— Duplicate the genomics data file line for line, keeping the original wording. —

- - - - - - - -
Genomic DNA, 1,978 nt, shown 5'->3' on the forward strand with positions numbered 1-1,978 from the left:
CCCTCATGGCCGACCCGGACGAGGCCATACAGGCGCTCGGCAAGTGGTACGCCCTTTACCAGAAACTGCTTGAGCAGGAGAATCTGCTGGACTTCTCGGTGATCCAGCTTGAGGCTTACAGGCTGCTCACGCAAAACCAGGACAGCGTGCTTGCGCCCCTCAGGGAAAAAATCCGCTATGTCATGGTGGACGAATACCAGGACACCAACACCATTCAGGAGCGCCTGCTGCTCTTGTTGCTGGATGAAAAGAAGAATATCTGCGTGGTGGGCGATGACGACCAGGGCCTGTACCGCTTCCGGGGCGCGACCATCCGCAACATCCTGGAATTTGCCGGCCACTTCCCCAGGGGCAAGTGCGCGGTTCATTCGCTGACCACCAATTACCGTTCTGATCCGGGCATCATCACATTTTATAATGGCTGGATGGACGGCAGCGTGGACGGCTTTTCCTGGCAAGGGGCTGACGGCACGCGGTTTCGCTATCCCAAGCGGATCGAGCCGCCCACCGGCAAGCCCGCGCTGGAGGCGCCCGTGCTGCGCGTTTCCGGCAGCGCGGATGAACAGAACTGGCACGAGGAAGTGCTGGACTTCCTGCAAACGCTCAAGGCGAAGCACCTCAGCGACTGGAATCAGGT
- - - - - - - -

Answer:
Genomic DNA, 1,978 nt, shown 5'->3' on the forward strand with positions numbered 1-1,978 from the left:
CCCTCATGGCCGACCCGGACGAGGCCATACAGGCGCTCGGCAAGTGGTACGCCCTTTACCAGAAACTGCTTGAGCAGGAGAATCTGCTGGACTTCTCGGTGATCCAGCTTGAGGCTTACAGGCTGCTCACGCAAAACCAGGACAGCGTGCTTGCGCCCCTCAGGGAAAAAATCCGCTATGTCATGGTGGACGAATACCAGGACACCAACACCATTCAGGAGCGCCTGCTGCTCTTGTTGCTGGATGAAAAGAAGAATATCTGCGTGGTGGGCGATGACGACCAGGGCCTGTACCGCTTCCGGGGCGCGACCATCCGCAACATCCTGGAATTTGCCGGCCACTTCCCCAGGGGCAAGTGCGCGGTTCATTCGCTGACCACCAATTACCGTTCTGATCCGGGCATCATCACATTTTATAATGGCTGGATGGACGGCAGCGTGGACGGCTTTTCCTGGCAAGGGGCTGACGGCACGCGGTTTCGCTATCCCAAGCGGATCGAGCCGCCCACCGGCAAGCCCGCGCTGGAGGCGCCCGTGCTGCGCGTTTCCGGCAGCGCGGATGAACAGAACTGGCACGAGGAAGTGCTGGACTTCCTGCAAACGCTCAAGGCGAAGCACCTCAGCGACTGGAATCAGGT